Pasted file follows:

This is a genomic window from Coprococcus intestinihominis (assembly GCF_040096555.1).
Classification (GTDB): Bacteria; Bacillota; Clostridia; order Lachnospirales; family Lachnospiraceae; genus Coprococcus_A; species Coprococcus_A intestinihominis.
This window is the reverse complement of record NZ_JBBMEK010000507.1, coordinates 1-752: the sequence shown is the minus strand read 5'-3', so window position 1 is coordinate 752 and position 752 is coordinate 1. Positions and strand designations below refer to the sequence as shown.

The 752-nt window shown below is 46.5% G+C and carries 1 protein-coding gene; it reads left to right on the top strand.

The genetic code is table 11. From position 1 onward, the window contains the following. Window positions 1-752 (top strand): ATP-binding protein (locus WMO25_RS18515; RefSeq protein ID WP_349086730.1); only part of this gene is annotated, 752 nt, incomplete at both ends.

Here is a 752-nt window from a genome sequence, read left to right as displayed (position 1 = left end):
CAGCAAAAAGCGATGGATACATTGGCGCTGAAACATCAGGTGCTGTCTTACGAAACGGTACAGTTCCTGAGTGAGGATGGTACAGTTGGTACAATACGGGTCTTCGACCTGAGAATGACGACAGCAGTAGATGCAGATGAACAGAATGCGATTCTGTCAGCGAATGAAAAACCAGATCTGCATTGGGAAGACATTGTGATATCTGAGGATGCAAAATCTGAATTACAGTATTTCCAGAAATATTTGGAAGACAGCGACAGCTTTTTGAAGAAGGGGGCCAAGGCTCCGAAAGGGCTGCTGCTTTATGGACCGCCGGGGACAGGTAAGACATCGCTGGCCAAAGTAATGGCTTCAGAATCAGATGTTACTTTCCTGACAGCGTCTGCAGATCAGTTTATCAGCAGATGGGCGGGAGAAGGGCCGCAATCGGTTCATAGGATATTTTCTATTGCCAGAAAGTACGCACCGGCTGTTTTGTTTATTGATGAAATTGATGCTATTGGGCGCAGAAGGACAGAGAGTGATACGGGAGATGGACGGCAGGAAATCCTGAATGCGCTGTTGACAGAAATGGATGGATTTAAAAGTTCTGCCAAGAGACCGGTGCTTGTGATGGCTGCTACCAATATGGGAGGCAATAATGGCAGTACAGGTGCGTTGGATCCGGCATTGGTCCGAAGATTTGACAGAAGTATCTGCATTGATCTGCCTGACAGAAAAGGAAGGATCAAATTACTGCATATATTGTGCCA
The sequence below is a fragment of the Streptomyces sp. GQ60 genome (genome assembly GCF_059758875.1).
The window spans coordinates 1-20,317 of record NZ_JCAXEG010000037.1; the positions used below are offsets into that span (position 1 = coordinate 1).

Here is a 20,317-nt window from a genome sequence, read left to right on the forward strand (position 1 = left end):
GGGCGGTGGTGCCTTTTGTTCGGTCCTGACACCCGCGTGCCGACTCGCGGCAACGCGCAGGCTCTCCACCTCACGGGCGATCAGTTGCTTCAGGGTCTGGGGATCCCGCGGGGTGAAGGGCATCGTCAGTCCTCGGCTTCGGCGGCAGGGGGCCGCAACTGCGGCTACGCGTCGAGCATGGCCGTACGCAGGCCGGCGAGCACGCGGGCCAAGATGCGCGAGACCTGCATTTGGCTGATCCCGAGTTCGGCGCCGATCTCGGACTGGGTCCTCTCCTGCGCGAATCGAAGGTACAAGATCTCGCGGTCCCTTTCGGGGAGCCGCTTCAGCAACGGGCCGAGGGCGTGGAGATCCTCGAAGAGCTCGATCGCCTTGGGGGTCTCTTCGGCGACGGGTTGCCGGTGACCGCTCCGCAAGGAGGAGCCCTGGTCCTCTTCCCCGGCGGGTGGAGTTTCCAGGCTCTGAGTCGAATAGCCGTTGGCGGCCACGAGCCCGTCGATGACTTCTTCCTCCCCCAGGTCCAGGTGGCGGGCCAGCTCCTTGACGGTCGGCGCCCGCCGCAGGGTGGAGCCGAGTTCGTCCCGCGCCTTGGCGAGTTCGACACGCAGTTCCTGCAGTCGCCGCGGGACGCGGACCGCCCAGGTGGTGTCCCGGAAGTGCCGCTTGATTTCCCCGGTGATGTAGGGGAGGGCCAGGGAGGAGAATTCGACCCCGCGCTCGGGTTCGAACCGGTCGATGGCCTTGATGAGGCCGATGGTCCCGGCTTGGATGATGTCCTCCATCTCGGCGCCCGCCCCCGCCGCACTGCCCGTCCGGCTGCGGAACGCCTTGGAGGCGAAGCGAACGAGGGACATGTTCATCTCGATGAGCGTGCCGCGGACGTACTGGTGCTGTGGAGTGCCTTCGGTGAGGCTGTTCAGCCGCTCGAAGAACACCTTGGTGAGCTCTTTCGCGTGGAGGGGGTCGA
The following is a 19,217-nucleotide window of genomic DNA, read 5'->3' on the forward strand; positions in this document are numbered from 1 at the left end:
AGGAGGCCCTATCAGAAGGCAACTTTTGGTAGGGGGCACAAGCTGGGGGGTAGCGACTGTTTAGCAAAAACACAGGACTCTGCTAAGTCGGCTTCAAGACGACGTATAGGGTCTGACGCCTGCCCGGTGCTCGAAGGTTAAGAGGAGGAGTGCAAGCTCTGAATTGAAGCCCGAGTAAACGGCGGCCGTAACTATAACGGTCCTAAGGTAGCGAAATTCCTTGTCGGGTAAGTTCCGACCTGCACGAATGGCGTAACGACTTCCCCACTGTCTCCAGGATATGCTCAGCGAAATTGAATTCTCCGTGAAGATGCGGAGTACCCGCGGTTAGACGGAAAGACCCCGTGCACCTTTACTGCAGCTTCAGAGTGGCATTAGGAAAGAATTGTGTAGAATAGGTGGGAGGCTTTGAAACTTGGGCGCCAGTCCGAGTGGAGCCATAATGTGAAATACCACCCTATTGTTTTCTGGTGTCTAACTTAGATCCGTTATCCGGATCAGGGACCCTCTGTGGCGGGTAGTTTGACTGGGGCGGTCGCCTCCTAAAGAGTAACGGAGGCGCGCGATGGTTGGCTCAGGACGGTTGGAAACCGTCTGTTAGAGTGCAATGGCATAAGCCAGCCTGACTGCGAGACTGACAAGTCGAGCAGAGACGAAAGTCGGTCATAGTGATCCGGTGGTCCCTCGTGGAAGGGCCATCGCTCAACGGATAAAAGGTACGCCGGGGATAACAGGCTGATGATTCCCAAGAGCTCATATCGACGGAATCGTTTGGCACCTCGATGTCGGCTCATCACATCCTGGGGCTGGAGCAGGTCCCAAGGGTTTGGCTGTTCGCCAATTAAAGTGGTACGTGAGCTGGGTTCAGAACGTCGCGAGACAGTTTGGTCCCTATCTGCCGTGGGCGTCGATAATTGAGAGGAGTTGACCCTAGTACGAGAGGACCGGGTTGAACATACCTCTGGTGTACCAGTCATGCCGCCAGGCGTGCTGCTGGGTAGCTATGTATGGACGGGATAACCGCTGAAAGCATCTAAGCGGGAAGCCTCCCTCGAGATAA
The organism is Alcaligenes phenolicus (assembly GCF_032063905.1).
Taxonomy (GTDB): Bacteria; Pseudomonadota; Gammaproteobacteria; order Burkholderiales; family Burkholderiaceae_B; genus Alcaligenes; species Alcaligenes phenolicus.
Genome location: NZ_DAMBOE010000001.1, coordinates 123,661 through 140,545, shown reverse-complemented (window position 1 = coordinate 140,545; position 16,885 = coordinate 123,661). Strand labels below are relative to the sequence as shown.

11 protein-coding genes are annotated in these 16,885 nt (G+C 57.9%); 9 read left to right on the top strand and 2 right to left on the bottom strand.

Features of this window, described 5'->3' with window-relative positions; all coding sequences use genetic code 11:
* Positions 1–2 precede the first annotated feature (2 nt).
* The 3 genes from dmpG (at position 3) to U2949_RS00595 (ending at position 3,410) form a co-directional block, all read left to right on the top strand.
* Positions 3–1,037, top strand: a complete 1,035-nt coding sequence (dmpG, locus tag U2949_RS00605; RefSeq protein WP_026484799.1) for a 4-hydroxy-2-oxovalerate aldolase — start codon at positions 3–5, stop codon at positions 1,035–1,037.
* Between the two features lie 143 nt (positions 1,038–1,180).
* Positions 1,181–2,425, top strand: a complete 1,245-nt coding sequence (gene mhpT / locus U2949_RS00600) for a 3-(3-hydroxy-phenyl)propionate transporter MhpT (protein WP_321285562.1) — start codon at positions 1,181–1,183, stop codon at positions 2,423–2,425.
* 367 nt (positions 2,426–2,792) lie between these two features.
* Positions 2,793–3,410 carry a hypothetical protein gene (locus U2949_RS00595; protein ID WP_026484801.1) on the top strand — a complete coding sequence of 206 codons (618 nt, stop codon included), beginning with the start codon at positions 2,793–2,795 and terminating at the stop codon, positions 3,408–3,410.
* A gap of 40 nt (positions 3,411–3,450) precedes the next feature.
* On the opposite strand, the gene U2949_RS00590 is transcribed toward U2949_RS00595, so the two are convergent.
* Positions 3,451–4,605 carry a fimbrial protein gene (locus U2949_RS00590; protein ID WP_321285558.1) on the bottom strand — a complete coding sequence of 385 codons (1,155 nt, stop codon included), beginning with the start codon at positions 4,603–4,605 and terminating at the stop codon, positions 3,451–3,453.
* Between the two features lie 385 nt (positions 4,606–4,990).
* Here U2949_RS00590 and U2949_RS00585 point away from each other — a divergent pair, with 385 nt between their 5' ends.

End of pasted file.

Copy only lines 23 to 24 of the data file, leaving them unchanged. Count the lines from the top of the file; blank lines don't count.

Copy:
* Positions 1,181–2,425, top strand: a complete 1,245-nt coding sequence (gene mhpT / locus U2949_RS00600) for a 3-(3-hydroxy-phenyl)propionate transporter MhpT (protein WP_321285562.1) — start codon at positions 1,181–1,183, stop codon at positions 2,423–2,425.
* 367 nt (positions 2,426–2,792) lie between these two features.